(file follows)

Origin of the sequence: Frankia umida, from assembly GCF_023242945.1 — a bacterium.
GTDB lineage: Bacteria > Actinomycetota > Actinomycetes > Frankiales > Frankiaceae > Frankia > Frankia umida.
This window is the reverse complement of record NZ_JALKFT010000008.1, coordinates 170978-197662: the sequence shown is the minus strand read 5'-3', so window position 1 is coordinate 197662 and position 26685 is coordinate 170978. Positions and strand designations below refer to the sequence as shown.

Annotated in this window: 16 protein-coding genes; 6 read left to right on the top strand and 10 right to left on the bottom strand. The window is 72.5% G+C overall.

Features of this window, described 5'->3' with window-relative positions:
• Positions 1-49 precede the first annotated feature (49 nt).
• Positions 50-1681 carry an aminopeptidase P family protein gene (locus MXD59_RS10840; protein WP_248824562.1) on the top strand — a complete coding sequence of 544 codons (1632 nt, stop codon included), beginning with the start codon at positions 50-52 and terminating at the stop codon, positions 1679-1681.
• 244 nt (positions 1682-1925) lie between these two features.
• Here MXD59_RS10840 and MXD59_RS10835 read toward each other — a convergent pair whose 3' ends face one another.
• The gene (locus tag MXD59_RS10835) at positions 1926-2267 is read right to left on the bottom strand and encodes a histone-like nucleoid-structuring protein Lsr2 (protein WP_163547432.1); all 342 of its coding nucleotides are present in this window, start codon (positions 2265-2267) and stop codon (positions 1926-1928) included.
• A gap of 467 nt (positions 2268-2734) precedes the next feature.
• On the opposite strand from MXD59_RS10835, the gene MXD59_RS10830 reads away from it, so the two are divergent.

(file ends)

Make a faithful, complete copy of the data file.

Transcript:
Origin of the sequence: Frankia umida, from assembly GCF_023242945.1 — a bacterium.
GTDB lineage: Bacteria > Actinomycetota > Actinomycetes > Frankiales > Frankiaceae > Frankia > Frankia umida.
This window is the reverse complement of record NZ_JALKFT010000008.1, coordinates 170978-197662: the sequence shown is the minus strand read 5'-3', so window position 1 is coordinate 197662 and position 26685 is coordinate 170978. Positions and strand designations below refer to the sequence as shown.

Annotated in this window: 16 protein-coding genes; 6 read left to right on the top strand and 10 right to left on the bottom strand. The window is 72.5% G+C overall.

Features of this window, described 5'->3' with window-relative positions:
• Positions 1-49 precede the first annotated feature (49 nt).
• Positions 50-1681 carry an aminopeptidase P family protein gene (locus MXD59_RS10840; protein WP_248824562.1) on the top strand — a complete coding sequence of 544 codons (1632 nt, stop codon included), beginning with the start codon at positions 50-52 and terminating at the stop codon, positions 1679-1681.
• 244 nt (positions 1682-1925) lie between these two features.
• Here MXD59_RS10840 and MXD59_RS10835 read toward each other — a convergent pair whose 3' ends face one another.
• The gene (locus tag MXD59_RS10835) at positions 1926-2267 is read right to left on the bottom strand and encodes a histone-like nucleoid-structuring protein Lsr2 (protein WP_163547432.1); all 342 of its coding nucleotides are present in this window, start codon (positions 2265-2267) and stop codon (positions 1926-1928) included.
• A gap of 467 nt (positions 2268-2734) precedes the next feature.
• On the opposite strand from MXD59_RS10835, the gene MXD59_RS10830 reads away from it, so the two are divergent.